Carr-Harris’ A Boy’s Paper Crown, Ottawa, 1947, includes two reproductions of a paper crown worn by the artist as a young child. One, of an appropriate size, rests on a side table; the other, much larger, sits on the floor. On an adjacent wall the image of a woman’s face is caressed by a moving beam of light. Originally conceived for documenta 8 in 1987, for this exhibition its mechanical infrastructure has been redesigned and its colour stripped bare. Of this work and its long process of development the artist wonders, “Who has not nursed in their memory something that endures, a thing that has unconsciously guided us in our actions and our judgments?” Author Jonah Lehrer writes that memory cannot be separated from its moment of recollection. The more we engage in the act of remembering the more the ‘original’ fades. Like a memory, across decades this work continues to shift shape.
Upstairs, Carr-Harris presents Combray, the third work in his ongoing investigation into pop-up books—which again, like a memory—fold back onto themselves to become palpable only when opened. Here, alongside Proust we stand witness as he tries to apprehend the paradise lost of his childhood through the famous petite madeleine. Presented as a silver locket dwelling in the body of the book, it continues, like a magic key, to reveal the complex subject/object relations central to the artists’ practice.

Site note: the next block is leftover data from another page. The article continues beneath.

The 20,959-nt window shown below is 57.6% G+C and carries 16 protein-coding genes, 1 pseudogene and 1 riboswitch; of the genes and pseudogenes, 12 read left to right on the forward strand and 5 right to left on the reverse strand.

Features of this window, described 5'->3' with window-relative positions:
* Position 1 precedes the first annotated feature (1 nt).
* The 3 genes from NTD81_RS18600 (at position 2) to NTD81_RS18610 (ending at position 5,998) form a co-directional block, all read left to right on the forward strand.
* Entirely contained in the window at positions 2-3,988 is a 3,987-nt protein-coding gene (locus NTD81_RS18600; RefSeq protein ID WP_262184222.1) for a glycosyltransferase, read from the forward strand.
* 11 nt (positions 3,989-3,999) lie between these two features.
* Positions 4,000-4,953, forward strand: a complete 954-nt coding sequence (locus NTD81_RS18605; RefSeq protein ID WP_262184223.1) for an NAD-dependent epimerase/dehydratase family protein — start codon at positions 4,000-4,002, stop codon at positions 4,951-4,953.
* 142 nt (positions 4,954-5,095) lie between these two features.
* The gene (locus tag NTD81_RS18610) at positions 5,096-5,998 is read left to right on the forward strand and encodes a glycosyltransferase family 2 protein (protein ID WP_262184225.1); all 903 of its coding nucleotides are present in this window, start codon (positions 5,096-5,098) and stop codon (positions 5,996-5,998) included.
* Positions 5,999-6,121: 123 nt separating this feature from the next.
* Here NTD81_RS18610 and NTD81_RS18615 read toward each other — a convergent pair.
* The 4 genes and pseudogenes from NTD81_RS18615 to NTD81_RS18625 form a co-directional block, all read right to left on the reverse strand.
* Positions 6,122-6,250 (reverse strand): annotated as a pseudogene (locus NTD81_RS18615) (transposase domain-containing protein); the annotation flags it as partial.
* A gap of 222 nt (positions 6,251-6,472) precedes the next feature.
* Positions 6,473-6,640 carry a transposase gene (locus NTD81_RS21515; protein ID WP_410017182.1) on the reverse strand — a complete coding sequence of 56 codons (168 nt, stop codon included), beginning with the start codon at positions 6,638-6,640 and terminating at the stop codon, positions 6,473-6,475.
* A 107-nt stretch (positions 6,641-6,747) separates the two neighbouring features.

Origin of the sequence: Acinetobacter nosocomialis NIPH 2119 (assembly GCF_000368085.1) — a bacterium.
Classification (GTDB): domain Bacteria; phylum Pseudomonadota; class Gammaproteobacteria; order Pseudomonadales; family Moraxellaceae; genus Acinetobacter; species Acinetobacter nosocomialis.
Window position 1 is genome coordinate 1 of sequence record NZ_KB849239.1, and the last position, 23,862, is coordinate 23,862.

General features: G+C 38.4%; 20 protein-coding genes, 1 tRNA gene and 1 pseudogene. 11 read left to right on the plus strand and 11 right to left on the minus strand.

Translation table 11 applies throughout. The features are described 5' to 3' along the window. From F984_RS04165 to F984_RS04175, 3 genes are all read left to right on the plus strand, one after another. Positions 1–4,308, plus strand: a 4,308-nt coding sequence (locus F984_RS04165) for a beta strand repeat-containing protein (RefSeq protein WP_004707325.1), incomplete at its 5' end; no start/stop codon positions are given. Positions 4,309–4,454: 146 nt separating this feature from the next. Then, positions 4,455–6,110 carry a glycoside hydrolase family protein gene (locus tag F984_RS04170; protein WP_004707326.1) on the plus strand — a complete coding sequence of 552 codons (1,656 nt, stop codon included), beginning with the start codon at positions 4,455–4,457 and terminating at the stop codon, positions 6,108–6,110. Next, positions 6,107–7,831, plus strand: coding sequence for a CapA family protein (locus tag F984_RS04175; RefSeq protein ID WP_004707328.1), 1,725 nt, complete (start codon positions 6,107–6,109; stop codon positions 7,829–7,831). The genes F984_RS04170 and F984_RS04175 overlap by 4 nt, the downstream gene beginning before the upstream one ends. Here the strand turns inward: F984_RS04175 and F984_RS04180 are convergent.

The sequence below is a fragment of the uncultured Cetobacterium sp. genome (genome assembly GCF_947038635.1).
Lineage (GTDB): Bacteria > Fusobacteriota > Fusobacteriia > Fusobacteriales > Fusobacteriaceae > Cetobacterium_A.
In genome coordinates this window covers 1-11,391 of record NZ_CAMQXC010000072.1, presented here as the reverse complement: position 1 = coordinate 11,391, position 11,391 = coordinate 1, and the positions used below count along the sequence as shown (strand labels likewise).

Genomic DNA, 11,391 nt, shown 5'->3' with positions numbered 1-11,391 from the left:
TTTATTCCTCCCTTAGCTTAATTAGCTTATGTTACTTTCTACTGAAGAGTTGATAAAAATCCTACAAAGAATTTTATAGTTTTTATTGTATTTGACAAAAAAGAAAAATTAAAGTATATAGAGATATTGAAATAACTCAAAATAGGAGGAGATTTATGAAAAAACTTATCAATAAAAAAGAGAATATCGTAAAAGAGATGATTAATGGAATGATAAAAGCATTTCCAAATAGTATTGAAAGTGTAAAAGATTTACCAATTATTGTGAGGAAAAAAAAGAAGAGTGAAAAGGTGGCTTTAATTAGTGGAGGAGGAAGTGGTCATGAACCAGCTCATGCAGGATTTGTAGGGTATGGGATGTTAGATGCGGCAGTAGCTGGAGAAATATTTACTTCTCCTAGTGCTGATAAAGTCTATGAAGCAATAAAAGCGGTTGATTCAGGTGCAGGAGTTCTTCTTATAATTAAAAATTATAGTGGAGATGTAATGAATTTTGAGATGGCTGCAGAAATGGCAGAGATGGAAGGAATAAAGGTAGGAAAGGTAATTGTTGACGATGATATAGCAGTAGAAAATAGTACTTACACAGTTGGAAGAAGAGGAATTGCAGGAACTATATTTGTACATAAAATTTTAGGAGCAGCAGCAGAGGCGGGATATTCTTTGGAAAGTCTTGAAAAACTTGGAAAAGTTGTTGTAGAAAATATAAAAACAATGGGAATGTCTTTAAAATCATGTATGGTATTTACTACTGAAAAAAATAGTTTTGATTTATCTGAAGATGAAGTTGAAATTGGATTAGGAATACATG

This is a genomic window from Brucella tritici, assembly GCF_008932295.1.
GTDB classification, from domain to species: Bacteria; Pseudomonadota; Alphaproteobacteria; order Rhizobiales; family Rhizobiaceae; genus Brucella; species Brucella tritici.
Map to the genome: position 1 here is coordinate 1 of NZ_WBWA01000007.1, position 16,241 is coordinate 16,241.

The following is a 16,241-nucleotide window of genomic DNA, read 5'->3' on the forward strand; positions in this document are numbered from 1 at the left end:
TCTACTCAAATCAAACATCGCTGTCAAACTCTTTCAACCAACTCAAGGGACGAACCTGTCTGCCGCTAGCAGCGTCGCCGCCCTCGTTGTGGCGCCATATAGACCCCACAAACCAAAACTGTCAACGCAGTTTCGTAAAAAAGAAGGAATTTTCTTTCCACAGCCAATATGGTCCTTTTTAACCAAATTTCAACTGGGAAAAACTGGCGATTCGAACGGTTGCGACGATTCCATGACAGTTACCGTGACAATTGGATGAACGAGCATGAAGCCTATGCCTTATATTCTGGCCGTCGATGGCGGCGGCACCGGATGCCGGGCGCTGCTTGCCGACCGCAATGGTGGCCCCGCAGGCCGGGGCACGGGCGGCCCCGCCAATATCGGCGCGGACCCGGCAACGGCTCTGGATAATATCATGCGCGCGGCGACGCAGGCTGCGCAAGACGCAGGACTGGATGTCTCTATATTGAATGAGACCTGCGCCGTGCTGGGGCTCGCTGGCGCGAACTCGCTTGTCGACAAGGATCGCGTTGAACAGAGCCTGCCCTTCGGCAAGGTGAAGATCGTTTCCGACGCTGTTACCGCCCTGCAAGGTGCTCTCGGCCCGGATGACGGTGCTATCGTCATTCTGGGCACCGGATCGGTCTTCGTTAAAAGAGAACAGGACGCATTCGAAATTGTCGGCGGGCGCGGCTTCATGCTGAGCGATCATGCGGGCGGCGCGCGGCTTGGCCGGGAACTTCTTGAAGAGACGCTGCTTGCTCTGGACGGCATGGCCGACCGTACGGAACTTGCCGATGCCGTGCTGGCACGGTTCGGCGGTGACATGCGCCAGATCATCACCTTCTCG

Ian Carr-Harris was born in Victoria, British Columbia in 1941. He has shown extensively in Canada, and internationally, including such exhibitions as the 8th Biennale of Sydney, Canadian Biennial of Contemporary Art, Documenta 8, and the XLI Biennale di Venezia. He has had solo exhibitions at Chelsea School of Art, London; The Power Plant, Toronto; Centre culturel Canadien, Paris; Centre d’art contemporain, Herblay, France; and Art Gallery of Ontario, Toronto. His work has been included in exhibitions at Ydessa Hendeles Art Foundation; Toronto; Musée d’art contemporain, Lyon; and Marburg Kunstverein, Marburg, Germany. His work is held in many public and private collections across North America and Europe.
Susan Hobbs Gallery is open to the public Wednesday to Saturday from 11:00 a.m. to 5:00 p.m. and by appointment. The gallery is located at 137 Tecumseth Street, Toronto.
For more information about this exhibition or the Susan Hobbs Gallery, please give us a call at (416) 504.3699 or visit www.susanhobbs.com.